My interesting experience getting out of Cairo at an unconscionable hour was rewarded with a morning arrival in Rome, Italy, and a great meeting at the Ministry of Economy and Finance in the heart of Rome. Stefano Scalara who is a counsellor to the Minister shared a wealth of information about the Italian economy, governmental reforms, and some of the challenges facing Italy.
With all the headlines related to the Greek debt crisis and some of Italy’s challenges with debt in recent years, one can’t help but wonder if Italy is also in dangerous waters when it comes to the overall level of debt and ability to service it. I posed this question to Stefano who didn’t even blink with his response – Italy is most certainly not Greece, and Italy is taking its medicine, implementing reforms, and making the adjustments necessary to grow and improve in the future.
We talked about Italy’s role in Europe and in the broader global economy. Stefano shared some data that indicates Italy is Europe’s second-largest manufacturing and industrial country, second only to Germany. They also have one of the biggest export-oriented economies in the euro zone. This led us to the “Four F’s” of Italian manufacturing: Food, Fashion, Furniture… and Ferrari. The last one is said a bit tongue in check, but it illustrates the point. Italy produces and exports a great number of products and has moved into new sectors such as robotics, biopharma, and aerospace.
Another bright spot for Italy is the fact that they have a healthy private sector and are a nation of savers. As Stefano highlighted, Italian private debt to GDP ratio is among the lowest in Europe. He said that Italians have the second highest per capita savings rate in the world, just after the world’s best savers, Japan.
Stefano has a wealth of data and information to share to illustrate the condition of Italy. I’ve included the presentations at the bottom of this blog if you’re interested in reading more. I think the data is quite interesting so I hope you’ll take a minute to look through it.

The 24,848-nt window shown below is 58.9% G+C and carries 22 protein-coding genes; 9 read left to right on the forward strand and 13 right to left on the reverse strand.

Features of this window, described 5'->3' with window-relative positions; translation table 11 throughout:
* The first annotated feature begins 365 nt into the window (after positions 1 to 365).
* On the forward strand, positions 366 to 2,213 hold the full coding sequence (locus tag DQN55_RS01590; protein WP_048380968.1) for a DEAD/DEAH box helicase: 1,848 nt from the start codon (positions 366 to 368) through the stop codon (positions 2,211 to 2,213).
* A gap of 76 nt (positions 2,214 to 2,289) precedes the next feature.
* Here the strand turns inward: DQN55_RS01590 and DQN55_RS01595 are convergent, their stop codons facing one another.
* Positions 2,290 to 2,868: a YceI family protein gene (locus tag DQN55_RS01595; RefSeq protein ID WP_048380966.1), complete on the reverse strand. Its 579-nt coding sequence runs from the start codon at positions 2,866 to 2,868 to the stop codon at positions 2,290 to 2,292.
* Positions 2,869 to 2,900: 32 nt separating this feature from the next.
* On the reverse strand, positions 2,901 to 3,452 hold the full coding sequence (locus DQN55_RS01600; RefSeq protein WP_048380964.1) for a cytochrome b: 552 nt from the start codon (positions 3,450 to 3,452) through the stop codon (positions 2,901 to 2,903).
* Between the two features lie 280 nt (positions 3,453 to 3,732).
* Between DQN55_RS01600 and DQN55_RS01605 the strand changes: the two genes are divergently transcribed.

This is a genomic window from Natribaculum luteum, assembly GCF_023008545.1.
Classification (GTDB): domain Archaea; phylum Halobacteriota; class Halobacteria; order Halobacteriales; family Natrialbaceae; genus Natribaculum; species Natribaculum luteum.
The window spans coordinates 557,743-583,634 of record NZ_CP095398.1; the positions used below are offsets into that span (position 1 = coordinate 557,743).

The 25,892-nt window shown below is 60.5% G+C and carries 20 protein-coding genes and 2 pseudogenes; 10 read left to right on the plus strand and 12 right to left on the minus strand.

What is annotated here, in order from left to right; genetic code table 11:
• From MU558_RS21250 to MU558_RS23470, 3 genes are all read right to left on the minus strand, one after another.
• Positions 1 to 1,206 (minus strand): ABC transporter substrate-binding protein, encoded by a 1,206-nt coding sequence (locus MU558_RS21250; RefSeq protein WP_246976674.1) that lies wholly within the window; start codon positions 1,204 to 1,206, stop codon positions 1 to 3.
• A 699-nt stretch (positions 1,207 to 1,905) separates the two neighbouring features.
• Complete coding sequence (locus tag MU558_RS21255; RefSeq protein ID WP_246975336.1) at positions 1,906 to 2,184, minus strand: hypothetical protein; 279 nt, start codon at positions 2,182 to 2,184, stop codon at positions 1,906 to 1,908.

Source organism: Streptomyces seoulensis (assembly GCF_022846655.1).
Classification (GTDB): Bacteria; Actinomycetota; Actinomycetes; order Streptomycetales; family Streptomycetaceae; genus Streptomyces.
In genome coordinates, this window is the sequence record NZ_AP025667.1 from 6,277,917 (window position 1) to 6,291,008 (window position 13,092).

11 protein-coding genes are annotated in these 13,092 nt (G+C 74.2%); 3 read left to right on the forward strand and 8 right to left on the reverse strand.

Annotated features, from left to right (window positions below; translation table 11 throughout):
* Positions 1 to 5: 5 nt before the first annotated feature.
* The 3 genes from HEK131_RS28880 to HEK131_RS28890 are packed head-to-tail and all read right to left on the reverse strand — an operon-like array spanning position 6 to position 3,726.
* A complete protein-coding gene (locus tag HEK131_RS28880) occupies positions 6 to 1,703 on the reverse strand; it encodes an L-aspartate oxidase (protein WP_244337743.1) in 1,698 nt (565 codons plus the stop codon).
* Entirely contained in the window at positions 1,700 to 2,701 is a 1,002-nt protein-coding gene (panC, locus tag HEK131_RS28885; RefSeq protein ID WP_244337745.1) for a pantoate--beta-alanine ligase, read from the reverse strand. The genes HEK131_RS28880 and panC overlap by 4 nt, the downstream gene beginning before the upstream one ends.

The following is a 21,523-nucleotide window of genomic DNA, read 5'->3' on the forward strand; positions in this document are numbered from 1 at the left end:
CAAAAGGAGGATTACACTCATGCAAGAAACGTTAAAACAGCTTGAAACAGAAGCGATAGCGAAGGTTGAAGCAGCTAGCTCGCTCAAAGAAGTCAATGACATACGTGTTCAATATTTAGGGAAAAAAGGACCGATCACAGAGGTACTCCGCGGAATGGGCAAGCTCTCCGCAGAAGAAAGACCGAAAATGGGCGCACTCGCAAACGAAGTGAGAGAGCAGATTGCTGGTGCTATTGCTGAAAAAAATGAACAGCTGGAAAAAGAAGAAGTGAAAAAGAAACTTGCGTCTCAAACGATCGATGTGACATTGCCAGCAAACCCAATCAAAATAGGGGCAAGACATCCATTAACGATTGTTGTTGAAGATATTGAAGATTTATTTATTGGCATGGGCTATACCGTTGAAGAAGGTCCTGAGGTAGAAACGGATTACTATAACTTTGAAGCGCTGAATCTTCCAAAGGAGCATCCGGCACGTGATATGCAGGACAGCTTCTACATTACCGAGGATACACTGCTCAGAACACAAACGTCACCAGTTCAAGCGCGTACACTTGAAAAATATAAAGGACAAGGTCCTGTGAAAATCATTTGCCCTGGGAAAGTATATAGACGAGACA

Beautiful cars and fantastic food, however, only goes so far for Italy. Not everything is coming up roses in Italy. Stefano acknowledged Italy has some real challenges as well.
I asked about the unemployment rate, and specifically, the very high rate of youth unemployment that is hampering Italy. Stefano noted that the educational system has been rooted in very traditional approaches to teaching and learning. In short, the educational system hasn’t been adequately preparing students to enter the workforce with the skills necessary for success.
Italy is trying to address this issue with educational and employment reforms. Additional details on these reforms are also available in the attached presentations at the bottom. The “Good Schools” Project is one example where local school administrators can innovate and customize the curriculum to offers skills in particular areas. Corporations partner with these schools to help teach, mentor, and ultimately hire the students coming through the programs.
Another important area of reform is related to banking. Italy has a very traditional approach to banking. They’ll lend to families who have collateral… but when it comes to entrepreneurs who need capital for their new ventures, Italian banks aren’t much help. This unwillingness to lend to start-up companies is a significant barrier to economic growth in Italy. With new banking reforms, there are approx. 300 new start-ups launched in Italy each month. 70% of all new jobs in Italy are created by start-up companies.
Additional challenges in Italy include civil justice, corruption, taxation, electoral law, and constitutional reform. From our discussion, it is clear several systems in Italy are very complex, very antiquated, and very ripe for change. The tax system in Italy, for example, is one that is incredibly complex and one that has stifled both domestic growth and foreign investment. Stefano stated that Italy has adopted the most progressive tax stance in recent Italian history. He’s optimistic they’re on the right path.
The political system in Italy is yet another challenge that remains. Stefano noted that he has worked for five different ministers (at the helm of the Ministry of Economy and Finance) in the last four years. That’s like working for a new, different CEO every 9 months. Each new minister has their own agenda, ideas, and initiatives they’re eager to pursue, so electoral law reform is a much needed change to prevent the “higher than optimal” levels of turnover within the central government.
I learned a great deal from Stefano in our discussion and I’m grateful for his time and insights. Italy is a beautiful place with outstanding history and culture. Let’s hope the reforms and changes Italy is pursuing will address some of the systemic issues which have plagued it for too long.
Special thanks to Brennan Staheli, Evan Fiala, and the Lunt Capital team for their contributions to this report.